The third one is the educational institutions (lecturer & administrator) that among others, see this as a tool to assist them to implement a digitally-enabled competency-based approach through a competency framework. With this framework, a student can register & visualize which competencies have already been achieved, thus providing the institutions with the possibility to assess students progress and view their achievement made.
Institutions also may specifically get the flexible and accessible digital mechanism of managing supervisions and collection of evidence when students are undertaking placements such as fields and teaching practice in varied places that otherwise were costly and taking a lot of time of supervisors from their working stations. With this ePortfolio, students can do self-blogging and collect a compilation of artefacts such as on-site videos, images, and reports while giving supervisors an ability to assess and evaluate their competence levels as they progress and finish with their fields or teaching practice.
Can you point to an instance where this idea has flourished before? What can we learn from those instances?
ePortfolios is becoming popular with students around the world as a tool to enhance learning, assist with personal career development and documenting graduate attributes or competencies that can help in describe a graduate better when searching for employment. An example of place where this idea has flourished before is Europe, North America and Australia where there a number of Universities using ePortfolio such as Federation University (https://eportfolios.federation.edu.au) that use it in advancing teaching and learning from students documenting and following up their progress to staff assessing students’ progress and students/graduates sharing evidence-based competencies achievement to potential employees.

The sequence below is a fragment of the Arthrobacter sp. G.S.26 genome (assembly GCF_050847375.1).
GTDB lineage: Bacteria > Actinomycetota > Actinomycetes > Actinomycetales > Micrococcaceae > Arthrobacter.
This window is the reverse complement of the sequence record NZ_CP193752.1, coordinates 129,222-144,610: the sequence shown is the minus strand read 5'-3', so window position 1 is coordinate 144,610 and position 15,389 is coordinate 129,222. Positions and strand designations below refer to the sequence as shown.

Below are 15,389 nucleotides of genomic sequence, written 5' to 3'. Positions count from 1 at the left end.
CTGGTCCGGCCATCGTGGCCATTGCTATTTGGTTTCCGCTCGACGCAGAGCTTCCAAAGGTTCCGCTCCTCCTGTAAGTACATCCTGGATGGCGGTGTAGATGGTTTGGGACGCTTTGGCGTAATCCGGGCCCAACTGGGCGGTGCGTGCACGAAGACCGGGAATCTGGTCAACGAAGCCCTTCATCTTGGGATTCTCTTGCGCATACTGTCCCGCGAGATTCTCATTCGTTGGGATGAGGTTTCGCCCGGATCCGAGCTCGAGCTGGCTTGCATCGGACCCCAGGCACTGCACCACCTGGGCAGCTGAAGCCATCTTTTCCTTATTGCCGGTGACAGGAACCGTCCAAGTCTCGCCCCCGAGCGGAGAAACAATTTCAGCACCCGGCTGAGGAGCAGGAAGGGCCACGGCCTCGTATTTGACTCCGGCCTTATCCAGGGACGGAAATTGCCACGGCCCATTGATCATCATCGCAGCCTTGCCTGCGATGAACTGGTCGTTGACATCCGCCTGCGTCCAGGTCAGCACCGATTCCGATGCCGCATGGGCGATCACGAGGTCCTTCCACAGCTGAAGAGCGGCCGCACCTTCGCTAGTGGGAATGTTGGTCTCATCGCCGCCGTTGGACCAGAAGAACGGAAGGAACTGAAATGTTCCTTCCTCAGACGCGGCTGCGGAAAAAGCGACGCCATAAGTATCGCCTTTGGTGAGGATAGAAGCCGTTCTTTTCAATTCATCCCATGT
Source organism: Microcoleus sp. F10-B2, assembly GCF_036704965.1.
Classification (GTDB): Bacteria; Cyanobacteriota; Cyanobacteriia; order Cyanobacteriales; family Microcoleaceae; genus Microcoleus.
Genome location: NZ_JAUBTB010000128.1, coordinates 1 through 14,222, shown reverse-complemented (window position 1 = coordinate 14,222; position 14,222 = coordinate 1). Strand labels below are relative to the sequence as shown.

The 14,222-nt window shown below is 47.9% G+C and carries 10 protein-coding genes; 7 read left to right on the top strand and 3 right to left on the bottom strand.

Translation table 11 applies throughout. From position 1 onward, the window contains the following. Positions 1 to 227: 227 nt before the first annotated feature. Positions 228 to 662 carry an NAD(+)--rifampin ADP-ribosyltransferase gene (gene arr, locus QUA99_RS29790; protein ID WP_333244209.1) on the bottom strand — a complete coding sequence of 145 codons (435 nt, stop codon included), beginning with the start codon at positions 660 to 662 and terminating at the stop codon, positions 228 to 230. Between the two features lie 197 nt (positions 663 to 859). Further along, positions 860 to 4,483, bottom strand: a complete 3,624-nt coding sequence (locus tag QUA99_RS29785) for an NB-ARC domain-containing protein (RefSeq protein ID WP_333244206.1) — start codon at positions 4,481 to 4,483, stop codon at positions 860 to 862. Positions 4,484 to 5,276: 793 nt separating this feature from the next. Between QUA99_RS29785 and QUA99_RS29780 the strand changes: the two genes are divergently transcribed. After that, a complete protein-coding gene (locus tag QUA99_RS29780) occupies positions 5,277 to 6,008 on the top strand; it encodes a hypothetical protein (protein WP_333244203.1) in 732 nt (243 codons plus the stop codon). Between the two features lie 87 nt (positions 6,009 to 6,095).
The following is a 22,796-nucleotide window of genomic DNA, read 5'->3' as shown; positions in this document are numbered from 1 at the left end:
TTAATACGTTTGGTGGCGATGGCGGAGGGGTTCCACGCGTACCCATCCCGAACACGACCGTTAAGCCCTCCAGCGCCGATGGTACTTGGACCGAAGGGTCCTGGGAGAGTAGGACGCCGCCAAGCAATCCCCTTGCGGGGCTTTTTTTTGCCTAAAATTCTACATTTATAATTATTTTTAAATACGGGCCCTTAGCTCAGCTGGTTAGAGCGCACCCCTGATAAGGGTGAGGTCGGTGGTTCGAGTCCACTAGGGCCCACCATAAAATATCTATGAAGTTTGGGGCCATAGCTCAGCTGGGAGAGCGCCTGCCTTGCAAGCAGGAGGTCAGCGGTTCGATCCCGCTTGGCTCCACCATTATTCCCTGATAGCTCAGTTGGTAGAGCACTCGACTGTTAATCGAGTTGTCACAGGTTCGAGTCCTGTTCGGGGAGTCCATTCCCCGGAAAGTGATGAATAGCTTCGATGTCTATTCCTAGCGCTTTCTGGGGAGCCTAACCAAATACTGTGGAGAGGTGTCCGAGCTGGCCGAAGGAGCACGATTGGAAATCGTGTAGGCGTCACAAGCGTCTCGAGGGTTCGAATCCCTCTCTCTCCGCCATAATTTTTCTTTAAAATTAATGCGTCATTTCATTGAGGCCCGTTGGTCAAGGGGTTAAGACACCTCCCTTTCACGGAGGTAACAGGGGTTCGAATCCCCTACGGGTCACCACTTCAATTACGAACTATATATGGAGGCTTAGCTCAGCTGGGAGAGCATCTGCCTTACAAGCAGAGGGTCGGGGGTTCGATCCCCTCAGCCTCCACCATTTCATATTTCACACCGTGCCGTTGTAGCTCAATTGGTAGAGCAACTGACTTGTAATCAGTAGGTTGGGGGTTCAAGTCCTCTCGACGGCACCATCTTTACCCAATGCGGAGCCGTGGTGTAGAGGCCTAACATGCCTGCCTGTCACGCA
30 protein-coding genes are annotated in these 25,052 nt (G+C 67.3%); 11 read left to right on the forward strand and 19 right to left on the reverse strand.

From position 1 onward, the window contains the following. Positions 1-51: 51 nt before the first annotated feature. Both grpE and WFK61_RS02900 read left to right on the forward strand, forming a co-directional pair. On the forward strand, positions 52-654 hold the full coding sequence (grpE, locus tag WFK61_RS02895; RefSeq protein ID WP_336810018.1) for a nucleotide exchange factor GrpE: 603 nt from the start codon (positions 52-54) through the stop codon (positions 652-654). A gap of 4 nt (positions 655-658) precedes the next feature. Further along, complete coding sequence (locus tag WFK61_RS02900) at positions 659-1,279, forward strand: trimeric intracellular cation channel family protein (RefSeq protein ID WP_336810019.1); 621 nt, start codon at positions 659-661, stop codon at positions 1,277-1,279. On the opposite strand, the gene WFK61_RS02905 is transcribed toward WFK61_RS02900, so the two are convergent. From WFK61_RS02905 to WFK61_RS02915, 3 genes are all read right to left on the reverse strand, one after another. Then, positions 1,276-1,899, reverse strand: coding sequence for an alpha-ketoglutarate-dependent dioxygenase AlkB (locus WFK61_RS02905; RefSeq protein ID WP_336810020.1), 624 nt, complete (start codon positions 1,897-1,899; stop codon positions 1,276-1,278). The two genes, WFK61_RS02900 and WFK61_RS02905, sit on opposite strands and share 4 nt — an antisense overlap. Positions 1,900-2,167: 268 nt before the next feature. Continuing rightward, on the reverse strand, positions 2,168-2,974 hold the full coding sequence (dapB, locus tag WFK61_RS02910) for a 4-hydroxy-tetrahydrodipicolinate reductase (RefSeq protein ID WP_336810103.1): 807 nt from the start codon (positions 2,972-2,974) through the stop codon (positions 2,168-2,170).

In Subsaharan Africa, there still seems to exist a paucity of empirical evidence on the use of ePortfolio mainly in South Africa. Central University of Technology (CUT) and Stellenbosch University (SU) are good examples of South African higher learning institutions that provide students with ePortfolio. Lectures can share and critique the information provided by students on the ePortfolio by collaboratively giving them constructive feedback regarding the quality and authenticity of the evidence that they produce. Students also use the ePortfolio to showcase their skills and abilities to prospective employers. For instance, while at CUT the staff members of the peer mentorship program and the careers office support students in compiling and managing their ePortfolio, at SU the ePortfolio concept is applied within the context of teacher training and in the faculty of economic and management sciences. As such, implementation of the ePortfolio concept the associated empirical evidence indicates that its use is not widespread in Subsaharan Africa and cases reported are experienced in single courses and or as pilot studies while it is critical to students learning achievement and visibility to employers.